Girls 2 Men
Posted by E on November 14, 2007
Earlier this year, Ariel Levy of NY Mag wrote a provocative and controversial article entitled Where the Bois Are – Why some young lesbians are going beyond feminist politics, beyond androgyny, to explore a new generation of sex roles. I would post excerpts but I can’t copy the text and have to content myself with posting the above photo from the article and the article’s beginning paragraphs:
A girl in a newsboy cap and a white t-shirt with rolled-up sleeves is leaning against the back wall at Meow Mix and telling her friend, “Some femme… just some femme. I met her at a party three weeks ago, but now she’s like e-mailing me, and I’m just like, chill out, b****!” … She thrusts her forearm in front of her face as if she’s rapping as she says, “Some of these chicks, it’s like you top them once and then they’re all up in your face. It’s l like, did I get you off? Yes. Am I your new best friend? No. You know what I’m saying, bro?”
Her friend nods and keeps her eyes on the blonde go-go dancer in tiny white shorts undulating on a tabletop. “Bois like us,” she says, “we’ve got to stick together.”
Now, the Village Voice has published an article written by Chloe Hilliard entitled, Girls to Men and subtitled Young lesbians in Brooklyn find that a thug’s life gets them more women. Following are excerpts:
At the Lab, a Brooklyn nightclub and rental hall, a petite Hispanic bartender sporting braids down the middle of her back and a baseball cap is taking a break on a recent Friday night. Then she spots something in the crowd and leaps onto the bar. She sees another woman dressed in boyish hip-hop gear hitting on her femme girlfriend on the crowded dance floor. The bartender jumps to the floor, pushes her way past dancers, and grabs her woman by the arms. After giving her a rough, disapproving shake, she drags her quarry back to the bar, where the girlfriend will remain standing in silence the rest of the night.
“It’s a property thing,” explains Siya, who, like the bartender, looks like she’s walked out of a rap video. Among the 15 tattoos that adorn her beige complexion are a large Bed-Stuy on her forearm and Brooklyn on the back of one hand. She’s 20. “You can be holding your femme girlfriend’s hand in the club, and she could be looking around, searching for a flyer AG. She’s going to want to stray, slip her a number. All lesbians are sneaky,” Siya says.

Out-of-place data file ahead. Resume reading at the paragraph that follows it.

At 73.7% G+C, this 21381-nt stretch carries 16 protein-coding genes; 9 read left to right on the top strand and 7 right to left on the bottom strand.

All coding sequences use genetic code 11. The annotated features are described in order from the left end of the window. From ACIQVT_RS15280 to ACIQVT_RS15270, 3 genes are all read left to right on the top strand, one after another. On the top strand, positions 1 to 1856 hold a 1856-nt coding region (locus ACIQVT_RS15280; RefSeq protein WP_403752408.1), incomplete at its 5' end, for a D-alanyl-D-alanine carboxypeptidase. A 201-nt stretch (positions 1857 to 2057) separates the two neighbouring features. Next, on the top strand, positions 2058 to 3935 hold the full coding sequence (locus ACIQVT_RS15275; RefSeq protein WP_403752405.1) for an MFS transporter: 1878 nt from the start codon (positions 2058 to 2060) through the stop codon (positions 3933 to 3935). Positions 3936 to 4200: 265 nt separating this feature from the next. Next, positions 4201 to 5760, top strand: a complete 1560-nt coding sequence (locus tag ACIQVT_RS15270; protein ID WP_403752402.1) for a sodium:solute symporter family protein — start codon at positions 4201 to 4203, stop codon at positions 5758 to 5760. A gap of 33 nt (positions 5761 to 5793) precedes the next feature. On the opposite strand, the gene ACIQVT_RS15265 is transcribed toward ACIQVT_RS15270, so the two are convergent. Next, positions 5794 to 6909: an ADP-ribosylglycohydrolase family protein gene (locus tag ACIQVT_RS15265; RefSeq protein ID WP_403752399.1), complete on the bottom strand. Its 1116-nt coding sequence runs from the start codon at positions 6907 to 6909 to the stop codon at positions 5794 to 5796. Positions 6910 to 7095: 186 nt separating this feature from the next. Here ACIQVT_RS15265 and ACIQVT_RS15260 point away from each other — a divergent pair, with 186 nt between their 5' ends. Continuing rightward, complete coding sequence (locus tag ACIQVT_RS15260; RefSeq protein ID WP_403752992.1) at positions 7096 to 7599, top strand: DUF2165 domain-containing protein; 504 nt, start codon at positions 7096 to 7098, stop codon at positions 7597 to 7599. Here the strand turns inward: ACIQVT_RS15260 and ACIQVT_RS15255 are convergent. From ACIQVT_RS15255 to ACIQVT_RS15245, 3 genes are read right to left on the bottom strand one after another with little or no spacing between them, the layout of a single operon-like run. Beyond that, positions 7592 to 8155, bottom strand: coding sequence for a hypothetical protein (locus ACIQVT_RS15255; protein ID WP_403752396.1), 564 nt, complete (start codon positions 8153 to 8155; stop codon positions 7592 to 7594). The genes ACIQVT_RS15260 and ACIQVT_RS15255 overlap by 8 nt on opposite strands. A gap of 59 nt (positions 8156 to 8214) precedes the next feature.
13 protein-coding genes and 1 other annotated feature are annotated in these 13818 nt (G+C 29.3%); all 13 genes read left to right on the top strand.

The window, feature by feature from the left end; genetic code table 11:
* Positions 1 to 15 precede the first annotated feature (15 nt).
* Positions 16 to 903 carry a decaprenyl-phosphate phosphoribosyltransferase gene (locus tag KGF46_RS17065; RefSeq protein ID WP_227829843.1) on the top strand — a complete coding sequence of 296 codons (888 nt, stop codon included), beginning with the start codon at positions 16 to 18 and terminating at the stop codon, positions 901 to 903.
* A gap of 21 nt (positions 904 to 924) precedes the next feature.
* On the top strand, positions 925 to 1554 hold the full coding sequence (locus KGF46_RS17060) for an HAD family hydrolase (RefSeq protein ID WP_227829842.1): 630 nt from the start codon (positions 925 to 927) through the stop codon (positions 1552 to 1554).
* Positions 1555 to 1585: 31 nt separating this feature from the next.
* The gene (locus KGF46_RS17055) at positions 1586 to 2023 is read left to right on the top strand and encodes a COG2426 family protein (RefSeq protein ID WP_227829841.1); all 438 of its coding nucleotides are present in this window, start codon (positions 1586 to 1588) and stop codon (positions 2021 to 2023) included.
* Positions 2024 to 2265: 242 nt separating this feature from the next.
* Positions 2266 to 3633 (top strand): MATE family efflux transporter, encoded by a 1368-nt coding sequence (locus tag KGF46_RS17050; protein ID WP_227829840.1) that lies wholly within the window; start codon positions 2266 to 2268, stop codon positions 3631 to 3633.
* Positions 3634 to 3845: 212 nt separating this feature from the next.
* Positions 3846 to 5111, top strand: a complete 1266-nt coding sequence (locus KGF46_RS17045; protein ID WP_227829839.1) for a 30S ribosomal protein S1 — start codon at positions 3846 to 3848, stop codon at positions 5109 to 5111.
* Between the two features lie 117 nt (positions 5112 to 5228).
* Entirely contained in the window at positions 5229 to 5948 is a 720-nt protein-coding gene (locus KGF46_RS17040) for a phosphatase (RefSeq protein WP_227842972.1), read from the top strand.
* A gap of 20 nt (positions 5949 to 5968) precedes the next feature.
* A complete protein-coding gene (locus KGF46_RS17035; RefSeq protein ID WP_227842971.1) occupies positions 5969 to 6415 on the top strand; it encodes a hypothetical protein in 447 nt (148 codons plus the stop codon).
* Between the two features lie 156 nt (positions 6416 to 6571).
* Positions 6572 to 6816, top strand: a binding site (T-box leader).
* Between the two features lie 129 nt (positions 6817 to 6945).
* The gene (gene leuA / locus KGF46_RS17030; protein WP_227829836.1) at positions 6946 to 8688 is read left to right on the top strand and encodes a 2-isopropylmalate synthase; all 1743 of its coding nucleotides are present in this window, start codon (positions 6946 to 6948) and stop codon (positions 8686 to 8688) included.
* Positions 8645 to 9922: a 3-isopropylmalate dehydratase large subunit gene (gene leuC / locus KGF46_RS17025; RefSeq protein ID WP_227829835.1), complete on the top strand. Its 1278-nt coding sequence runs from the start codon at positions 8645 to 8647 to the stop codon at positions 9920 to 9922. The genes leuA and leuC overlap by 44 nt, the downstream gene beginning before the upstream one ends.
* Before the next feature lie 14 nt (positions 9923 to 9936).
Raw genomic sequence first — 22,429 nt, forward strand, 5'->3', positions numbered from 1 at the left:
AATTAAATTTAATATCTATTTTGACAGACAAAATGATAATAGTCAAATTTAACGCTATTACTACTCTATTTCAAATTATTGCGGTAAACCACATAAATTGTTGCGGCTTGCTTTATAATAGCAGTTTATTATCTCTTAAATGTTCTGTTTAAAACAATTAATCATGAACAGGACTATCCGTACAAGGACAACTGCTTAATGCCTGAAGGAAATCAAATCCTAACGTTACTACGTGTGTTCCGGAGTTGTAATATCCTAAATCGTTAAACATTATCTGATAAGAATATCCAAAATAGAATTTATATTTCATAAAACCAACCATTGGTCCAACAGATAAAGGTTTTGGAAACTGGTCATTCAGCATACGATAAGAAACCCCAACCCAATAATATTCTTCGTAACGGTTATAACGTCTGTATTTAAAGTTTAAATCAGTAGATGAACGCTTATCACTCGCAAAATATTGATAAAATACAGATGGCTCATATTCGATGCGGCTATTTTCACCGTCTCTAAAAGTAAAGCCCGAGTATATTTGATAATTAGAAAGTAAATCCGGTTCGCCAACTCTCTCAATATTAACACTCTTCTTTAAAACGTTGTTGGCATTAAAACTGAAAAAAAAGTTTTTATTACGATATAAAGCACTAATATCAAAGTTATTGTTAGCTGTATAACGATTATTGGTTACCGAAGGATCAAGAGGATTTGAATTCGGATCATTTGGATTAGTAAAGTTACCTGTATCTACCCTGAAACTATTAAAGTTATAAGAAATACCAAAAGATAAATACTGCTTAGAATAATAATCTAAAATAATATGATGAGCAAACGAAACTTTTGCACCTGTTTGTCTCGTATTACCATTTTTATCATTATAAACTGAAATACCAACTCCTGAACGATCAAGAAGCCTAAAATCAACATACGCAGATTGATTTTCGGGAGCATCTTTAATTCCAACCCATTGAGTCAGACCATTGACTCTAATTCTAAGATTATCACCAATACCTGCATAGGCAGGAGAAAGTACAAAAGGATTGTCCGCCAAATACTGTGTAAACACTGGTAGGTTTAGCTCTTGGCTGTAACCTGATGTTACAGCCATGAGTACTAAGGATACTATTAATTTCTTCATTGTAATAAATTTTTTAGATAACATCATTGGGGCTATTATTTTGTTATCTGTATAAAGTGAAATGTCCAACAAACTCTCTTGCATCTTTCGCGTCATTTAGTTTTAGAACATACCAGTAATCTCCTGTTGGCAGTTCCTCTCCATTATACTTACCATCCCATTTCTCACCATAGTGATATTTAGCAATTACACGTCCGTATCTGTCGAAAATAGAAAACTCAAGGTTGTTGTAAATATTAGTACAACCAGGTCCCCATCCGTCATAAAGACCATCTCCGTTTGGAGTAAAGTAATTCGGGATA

At the weekly 18-and-over females-only hip-hop party going on, about half of the black and Hispanic crowd is femme, the other half “AGs,” or “aggressives,” who also refer to themselves as “studs,” whether they’re fly or not.
Later, when two AGs get into a pushing match over a femme, one shouts, “Suck my dick, n****! I’ll fuck your whole shit up!” Friends break it up, pulling one outside the club to get the story. One of the women had tried to talk to the other’s girlfriend while her back was turned. But it’s a common occurrence. No femme, committed or not, is really off-limits.
“When you go to the club and you’re an AG, your mission that entire night is to find the baddest femme in the club and make her your girl,” says another woman, who calls herself Don Vito Corleone. “Just like every rapper wants the baddest video chick on his arm, so do AGs.”
…for increasing numbers of very young black and Hispanic lesbians, the bitches-and-’hos lyrics of their musical heroes are the soundtrack for a thug’s life they pursue with almost as much passion as they do the hottest femme in the club.
… For these women, there seem to be few older lesbians they can look up to, or organizations that mean much to them, other than the crews they create themselves.
…After a previous location closed, the women moved their weekly dance party to the Lab after a five-week hiatus. “When we had our grand opening, almost two years ago, the fashion trend had changed dramatically. Our grand opening night we had 650 females. Half the crowd had on ‘do-rags and the whole thug look going on.”
…Siya dreams of success in the music market, but she’s already a steady presence at the Lab. And one thing she has in common with some of her musical idols: a rap sheet.
“It’s hard for me to find a legit job because of my criminal record.” At 16, she ran away from home with her then girlfriend. The two became engaged and moved to Albany, where money got tight and Siya, like many AGs, took to hustling.
It’s a pressure many young AGs feel as the dominant figure in their relationship. If you have the sand to knock down another woman in order to grab the hottest femme in the club, you don’t want to admit that you have little cash to keep your prize happy.